Friday, February 17, 2012

Big wigs: an interview with Dennis Milam Bensie

For a long time, I've wanted to write a Hairpisode on the art of wigmaking, but where to begin? Then it hit me: Ask an expert. Below, I interview author Dennis Milam Bensie, author of Shorn: Toys to Men, a book-length hairpisode. (For my review of Shorn, click here.)

About Dennis Milam Bensie

Dennis Milam Bensie is an Artist-Around-Town ...Seattle that is. Born and raised in the Midwest, Dennis has lived in the Pacific Northwest for over twenty years. He currently works as a theatrical dresser for TWU Local 887, which sends him to The 5th Avenue Theater, Seattle Opera, and Pacific Northwest Ballet, to name a few. He also works as a Hairpiece Technician for William Collier Design in Seattle. Dennis' first book, Shorn: Toys to Men was published by Coffeetown Press in 2011 and was nominated for a Stonewall Book Award by the American Library Association. Shorn was also named "One of the Best Overlooked Books of 2011" by The Advocate magazine. His second book One Gay American will be released by Coffeetown Press on June 1, 2012.

Interview by Claire Gebben

CG: First, I cannot resist asking about an outrageous wig recently worn by the singer Björk on The Colbert Report. My knee-jerk reaction was: What a bad wig. But Björk has people to promote her, and a  sense of style, which clues me in I’m the one missing something here. What can you tell me to help educate me about wigmaking as an art?

DB: Not all wigs are pretty, just like not all Art is pretty. I would say that Björk was doing her own version of "drag." The wig is helping her get attention: good and bad.

In my wig days, I have done shows that needed to be Masterpiece Theater-perfect. Flawless wigs that one cannot tell are wigs. I have also done shows where the wigs are making a statement and are obviously WIGS. Every show is different. I learned fast you have to be open as an artist and let a show or a project take you someplace new if it wants to go there. 

CG: For costume wigs is there a school of wigmaking? Or is most of the training artisan-style, with new methods invented on an as-needed basis?

DB: I don't think there is a school in the U.S. that teaches wigmaking. Some theater programs offer some workshops and classes. The best training is to get hooked up with a wigmaker and apprentice or intern someplace. I hear University of Cincinnati in Ohio has a good wig internship and Utah Shakespeare Festival has an intern program. I think Santa Fe Opera does, too.

CG: Is the hair for wigmaking hard to come by?

DB: No. You can get hair at any Sally Beauty Supply. I won't guarantee the quality. With the age of the Internet, hair for wigmaking is pretty accessible.

CG: How long does it take to make a wig from scratch? How much does it cost?

DB: There are a lot of factors that go into it. How big is the head? How thick is the hair in the wig? Am I tying all the hair into the wig? Am I sewing wefting (like what is used for weaves) into the cap? The wigs made for theater can take anywhere from six to thirty hours to make. You have to figure your time into the cost. Plus there are materials and the hair to consider. Human hair is sold by weight, so the longer the hair, the more it weighs, and the more actual hair it takes to complete the wig. The cost of the hair adds up quickly if the hair is long. A handmade wig can cost thousands of dollars.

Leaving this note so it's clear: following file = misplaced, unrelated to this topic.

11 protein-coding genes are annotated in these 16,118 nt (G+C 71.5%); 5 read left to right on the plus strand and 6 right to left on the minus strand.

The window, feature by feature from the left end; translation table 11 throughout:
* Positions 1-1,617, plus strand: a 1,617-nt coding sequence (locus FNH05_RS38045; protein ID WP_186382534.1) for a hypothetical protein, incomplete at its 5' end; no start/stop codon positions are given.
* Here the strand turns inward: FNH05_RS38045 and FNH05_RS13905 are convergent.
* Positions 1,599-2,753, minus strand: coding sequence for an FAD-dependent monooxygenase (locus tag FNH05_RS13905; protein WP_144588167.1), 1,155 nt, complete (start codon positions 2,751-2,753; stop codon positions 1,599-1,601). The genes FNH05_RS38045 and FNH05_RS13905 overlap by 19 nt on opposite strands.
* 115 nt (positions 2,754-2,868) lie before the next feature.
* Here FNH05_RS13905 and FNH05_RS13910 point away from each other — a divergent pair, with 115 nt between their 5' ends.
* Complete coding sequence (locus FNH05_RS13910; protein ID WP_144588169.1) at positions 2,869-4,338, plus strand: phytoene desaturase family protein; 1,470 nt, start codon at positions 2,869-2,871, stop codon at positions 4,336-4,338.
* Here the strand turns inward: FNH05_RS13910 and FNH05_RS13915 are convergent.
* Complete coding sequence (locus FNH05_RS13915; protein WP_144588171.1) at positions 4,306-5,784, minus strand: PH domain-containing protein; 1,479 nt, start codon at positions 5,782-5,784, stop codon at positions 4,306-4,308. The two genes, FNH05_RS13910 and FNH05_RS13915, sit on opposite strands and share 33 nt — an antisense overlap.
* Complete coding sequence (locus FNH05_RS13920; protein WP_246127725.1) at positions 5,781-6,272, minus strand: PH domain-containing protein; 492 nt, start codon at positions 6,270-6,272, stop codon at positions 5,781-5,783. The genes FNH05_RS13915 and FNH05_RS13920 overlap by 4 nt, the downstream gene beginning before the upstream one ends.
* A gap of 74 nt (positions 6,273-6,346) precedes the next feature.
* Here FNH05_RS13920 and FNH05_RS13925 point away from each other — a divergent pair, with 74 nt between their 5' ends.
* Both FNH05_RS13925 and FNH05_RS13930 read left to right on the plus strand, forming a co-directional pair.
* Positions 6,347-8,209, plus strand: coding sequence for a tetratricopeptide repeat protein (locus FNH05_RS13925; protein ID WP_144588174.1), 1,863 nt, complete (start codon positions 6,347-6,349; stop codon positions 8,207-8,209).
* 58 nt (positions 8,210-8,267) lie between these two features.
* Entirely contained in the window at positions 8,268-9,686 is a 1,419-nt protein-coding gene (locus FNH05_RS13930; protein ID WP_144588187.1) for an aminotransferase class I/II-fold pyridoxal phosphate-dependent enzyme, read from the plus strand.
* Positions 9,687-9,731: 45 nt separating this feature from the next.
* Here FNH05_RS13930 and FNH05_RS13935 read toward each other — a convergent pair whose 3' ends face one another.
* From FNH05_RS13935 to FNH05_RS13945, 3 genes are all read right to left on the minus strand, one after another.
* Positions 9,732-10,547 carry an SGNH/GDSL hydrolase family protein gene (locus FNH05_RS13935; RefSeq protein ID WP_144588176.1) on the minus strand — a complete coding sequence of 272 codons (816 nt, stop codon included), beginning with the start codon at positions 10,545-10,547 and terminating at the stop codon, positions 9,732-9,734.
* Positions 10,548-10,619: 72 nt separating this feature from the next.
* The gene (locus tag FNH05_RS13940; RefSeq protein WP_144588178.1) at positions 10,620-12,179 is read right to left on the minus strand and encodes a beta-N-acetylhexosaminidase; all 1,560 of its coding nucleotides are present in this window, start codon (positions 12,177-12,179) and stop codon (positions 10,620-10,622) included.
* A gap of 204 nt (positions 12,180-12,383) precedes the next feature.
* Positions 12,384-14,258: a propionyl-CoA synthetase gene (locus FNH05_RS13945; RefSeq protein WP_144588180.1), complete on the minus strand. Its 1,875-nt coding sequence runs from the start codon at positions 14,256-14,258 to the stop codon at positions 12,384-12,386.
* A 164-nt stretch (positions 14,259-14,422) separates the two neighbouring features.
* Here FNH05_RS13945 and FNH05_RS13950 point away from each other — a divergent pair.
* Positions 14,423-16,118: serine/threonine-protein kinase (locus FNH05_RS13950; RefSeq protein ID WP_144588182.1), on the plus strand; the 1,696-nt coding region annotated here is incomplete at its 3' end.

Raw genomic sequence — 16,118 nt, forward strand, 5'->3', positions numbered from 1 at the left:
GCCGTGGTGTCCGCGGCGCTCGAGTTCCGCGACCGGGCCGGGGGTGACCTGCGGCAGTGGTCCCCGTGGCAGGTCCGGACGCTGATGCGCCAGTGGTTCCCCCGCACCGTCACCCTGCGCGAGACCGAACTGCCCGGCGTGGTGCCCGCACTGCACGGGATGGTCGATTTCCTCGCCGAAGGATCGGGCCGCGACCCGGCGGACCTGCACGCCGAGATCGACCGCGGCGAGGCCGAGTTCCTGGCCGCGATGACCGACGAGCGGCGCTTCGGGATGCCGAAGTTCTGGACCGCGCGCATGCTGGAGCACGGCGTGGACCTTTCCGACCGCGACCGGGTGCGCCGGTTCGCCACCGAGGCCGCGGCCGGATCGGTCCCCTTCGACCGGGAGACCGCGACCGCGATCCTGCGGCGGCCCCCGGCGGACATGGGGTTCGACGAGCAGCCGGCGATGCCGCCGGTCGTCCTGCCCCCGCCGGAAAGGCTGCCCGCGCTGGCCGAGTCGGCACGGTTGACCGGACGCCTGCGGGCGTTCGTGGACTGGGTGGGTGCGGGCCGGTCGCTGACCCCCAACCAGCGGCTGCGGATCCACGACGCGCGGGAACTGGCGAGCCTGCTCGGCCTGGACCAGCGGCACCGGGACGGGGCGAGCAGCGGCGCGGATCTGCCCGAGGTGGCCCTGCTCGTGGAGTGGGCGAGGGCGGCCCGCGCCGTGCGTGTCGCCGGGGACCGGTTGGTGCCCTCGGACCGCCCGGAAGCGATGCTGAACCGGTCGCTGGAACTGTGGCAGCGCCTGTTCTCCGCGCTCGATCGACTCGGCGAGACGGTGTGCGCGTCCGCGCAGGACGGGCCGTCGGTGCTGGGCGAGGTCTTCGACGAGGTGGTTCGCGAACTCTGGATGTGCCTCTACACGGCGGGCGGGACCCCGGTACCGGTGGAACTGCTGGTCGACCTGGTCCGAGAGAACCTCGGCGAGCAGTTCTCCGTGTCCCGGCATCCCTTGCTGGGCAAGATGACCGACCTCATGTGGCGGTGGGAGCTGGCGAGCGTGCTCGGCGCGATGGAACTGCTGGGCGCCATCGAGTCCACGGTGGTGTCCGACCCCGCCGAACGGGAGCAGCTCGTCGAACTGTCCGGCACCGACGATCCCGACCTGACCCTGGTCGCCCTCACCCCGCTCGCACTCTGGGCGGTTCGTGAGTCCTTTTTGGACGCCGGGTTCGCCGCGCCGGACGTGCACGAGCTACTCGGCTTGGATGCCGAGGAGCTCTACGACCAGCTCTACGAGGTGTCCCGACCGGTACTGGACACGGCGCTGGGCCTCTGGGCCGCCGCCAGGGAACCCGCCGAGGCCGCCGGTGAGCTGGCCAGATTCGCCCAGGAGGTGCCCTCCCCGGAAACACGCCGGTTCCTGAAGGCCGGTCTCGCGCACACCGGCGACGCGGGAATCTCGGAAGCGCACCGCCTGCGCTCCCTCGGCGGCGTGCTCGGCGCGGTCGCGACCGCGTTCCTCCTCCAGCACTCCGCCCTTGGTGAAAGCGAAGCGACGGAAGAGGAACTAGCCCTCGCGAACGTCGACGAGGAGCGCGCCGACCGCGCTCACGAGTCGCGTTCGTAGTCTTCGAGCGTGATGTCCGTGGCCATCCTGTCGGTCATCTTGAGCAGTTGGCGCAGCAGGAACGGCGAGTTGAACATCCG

CG: What is the most spectacular wig you’ve ever made?

DB: Men's wigs are very difficult. Men's hairlines are, more often than not, thinner and differently shaped than women's. You have to account for that when doing a wig for a man. Plus, men usually have short hair and making a wig of a basic, short hair men's hairstyle is very tricky. Any wig with really, really short hair should be custom fit to the head and have just the right amount of hair in it or it will look weird. I have built a lot of wigs for men from scratch and they always are challenging. It takes hours and hours to tie in the hair.

Shorn: Toys to Men was adapted into a play called "The Cut" in early 2011 by a Seattle fringe theater company with almost no budget. I donated my time and resources to do the wigs and there were a lot of men's wigs in the play. Of course, I was wigging my book and my life. I had to make wigs of what my hair looked like as a child, and two different hairstyles of mine as an adult. I made a wig of what my dad's hair looked like, as well as my mom, my ex-wife, my child molester and all the other characters in the play. Here is a video of the wig fittings from "The Cut" (the stage adaptation of Shorn).

CG: About your new memoir, soon to launch. I understand it doesn’t have as much to do with hair?

DB: One Gay American (released June, 2012, Coffeetown Press) doesn't directly have anything to do with hair, but it does in a way. I started growing my beard out last April. I haven't cut it since and it is now long and thick. I was amazed how men looked at me differently--namely the "bear" community. I wrote a few vignettes in One Gay American about dating and how the tables were turned on me after growing out my beard. All of a sudden I was the one being objectified for my hair. My memoir Shorn was all about me objectifying others for their hair, so having the beard was an interesting lesson. Men who wouldn't have given me the time of day suddenly took interest in me simply because I was sporting a long goatee. I felt like I was the same guy as before ...or was I?

CG: Something to ponder, and a reason to look forward to One Gay American when it appears on shelves this June. Thank you, Dennis, for being my expert on wigs.

For more information, visit Dennis at his blog. His wig portfolio can be found at Portfolio of Dennis Bensie.